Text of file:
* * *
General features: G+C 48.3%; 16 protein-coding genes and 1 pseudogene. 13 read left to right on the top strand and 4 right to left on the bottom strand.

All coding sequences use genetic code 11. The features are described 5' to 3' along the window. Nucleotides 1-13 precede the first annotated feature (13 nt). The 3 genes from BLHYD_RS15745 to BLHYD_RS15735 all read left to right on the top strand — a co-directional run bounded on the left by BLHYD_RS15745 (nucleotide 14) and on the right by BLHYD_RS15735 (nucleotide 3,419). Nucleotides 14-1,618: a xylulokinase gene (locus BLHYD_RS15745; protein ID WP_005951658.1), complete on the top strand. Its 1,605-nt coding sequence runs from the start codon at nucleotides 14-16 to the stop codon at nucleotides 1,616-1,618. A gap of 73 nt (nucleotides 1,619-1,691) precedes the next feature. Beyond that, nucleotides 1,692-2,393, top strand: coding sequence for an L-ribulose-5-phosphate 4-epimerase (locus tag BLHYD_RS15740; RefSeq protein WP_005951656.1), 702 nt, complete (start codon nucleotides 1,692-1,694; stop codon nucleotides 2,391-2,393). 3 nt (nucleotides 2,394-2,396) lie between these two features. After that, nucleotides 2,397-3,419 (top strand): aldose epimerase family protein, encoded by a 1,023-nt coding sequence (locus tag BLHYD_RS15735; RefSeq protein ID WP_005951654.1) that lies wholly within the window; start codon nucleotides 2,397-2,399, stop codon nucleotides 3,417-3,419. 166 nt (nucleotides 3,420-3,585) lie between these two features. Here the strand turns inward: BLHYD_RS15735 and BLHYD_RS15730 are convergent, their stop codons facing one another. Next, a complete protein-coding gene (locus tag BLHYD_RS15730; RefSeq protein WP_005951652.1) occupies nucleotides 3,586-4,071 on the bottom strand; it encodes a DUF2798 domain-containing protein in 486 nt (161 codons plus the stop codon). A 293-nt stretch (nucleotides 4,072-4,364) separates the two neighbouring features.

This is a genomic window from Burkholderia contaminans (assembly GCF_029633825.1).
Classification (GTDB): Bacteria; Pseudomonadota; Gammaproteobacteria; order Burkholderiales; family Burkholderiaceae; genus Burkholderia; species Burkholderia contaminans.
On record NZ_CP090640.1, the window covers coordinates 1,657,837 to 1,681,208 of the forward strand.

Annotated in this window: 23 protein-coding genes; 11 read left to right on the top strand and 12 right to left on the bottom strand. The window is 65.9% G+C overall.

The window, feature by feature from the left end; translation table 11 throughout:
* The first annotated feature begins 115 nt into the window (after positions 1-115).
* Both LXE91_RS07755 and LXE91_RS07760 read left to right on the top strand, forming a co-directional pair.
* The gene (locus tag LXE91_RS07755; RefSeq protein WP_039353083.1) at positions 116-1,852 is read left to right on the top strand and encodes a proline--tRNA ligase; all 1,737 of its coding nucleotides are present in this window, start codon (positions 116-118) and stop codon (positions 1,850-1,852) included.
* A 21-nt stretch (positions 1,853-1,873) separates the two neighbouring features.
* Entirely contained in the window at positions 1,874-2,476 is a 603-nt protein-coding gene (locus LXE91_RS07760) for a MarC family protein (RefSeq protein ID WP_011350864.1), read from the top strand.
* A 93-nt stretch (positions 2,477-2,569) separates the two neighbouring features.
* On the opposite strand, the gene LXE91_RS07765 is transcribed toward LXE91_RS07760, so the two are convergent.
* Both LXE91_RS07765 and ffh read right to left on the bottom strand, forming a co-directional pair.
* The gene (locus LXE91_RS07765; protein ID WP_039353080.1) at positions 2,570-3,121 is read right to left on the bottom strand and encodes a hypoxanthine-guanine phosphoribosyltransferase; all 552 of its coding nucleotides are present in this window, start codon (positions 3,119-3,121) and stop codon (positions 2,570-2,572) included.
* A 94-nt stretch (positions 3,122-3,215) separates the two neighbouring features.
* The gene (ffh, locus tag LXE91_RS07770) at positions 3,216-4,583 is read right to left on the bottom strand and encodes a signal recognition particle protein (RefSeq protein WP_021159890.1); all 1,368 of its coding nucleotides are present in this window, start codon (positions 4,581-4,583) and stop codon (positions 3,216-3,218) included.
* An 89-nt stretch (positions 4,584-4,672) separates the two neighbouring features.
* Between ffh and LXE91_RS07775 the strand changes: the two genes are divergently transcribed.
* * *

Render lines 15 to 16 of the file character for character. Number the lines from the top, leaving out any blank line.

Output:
* Both LXE91_RS07765 and ffh read right to left on the bottom strand, forming a co-directional pair.
* The gene (locus LXE91_RS07765; protein ID WP_039353080.1) at positions 2,570-3,121 is read right to left on the bottom strand and encodes a hypoxanthine-guanine phosphoribosyltransferase; all 552 of its coding nucleotides are present in this window, start codon (positions 3,119-3,121) and stop codon (positions 2,570-2,572) included.